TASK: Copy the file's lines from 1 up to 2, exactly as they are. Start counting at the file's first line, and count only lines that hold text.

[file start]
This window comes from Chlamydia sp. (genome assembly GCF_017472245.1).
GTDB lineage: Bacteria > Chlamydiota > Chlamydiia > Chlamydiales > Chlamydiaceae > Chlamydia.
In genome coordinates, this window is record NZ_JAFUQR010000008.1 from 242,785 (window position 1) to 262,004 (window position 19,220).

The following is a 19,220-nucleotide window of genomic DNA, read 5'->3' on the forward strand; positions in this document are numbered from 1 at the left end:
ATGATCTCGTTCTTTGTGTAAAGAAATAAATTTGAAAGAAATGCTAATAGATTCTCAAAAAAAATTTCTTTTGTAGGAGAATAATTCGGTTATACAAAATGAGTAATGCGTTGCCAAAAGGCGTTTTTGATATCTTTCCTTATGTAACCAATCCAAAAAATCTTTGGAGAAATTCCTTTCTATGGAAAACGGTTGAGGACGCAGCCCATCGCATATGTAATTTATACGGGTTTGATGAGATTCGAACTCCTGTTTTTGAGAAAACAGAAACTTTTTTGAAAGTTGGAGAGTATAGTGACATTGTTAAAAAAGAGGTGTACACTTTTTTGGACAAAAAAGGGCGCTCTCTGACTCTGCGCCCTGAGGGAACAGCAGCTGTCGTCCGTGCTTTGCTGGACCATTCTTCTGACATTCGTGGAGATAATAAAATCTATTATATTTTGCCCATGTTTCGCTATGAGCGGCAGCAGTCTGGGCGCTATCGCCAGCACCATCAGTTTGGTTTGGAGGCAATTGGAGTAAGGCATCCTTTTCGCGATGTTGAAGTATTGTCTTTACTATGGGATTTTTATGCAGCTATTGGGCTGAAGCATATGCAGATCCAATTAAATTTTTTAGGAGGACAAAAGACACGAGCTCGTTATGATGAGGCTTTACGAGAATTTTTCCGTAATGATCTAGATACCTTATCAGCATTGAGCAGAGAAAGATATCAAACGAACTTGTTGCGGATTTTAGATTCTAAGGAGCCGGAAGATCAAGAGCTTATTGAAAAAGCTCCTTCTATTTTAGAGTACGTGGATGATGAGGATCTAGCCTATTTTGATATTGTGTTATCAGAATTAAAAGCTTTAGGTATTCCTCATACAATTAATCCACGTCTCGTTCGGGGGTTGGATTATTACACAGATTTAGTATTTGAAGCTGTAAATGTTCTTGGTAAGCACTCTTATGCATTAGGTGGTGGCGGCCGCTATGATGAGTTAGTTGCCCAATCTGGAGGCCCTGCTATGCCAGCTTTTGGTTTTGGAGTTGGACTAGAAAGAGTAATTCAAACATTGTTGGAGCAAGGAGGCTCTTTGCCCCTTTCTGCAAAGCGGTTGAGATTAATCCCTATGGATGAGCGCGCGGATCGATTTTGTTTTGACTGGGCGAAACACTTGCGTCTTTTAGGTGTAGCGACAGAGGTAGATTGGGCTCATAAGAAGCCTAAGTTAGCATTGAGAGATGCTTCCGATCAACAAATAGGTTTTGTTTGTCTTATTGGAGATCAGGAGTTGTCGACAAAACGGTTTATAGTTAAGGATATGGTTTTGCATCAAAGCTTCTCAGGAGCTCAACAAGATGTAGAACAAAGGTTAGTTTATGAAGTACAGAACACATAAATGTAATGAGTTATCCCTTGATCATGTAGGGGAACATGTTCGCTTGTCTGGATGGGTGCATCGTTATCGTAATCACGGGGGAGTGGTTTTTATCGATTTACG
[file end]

This window comes from Chlamydia sp. (genome assembly GCF_017472245.1).
GTDB lineage: Bacteria > Chlamydiota > Chlamydiia > Chlamydiales > Chlamydiaceae > Chlamydia.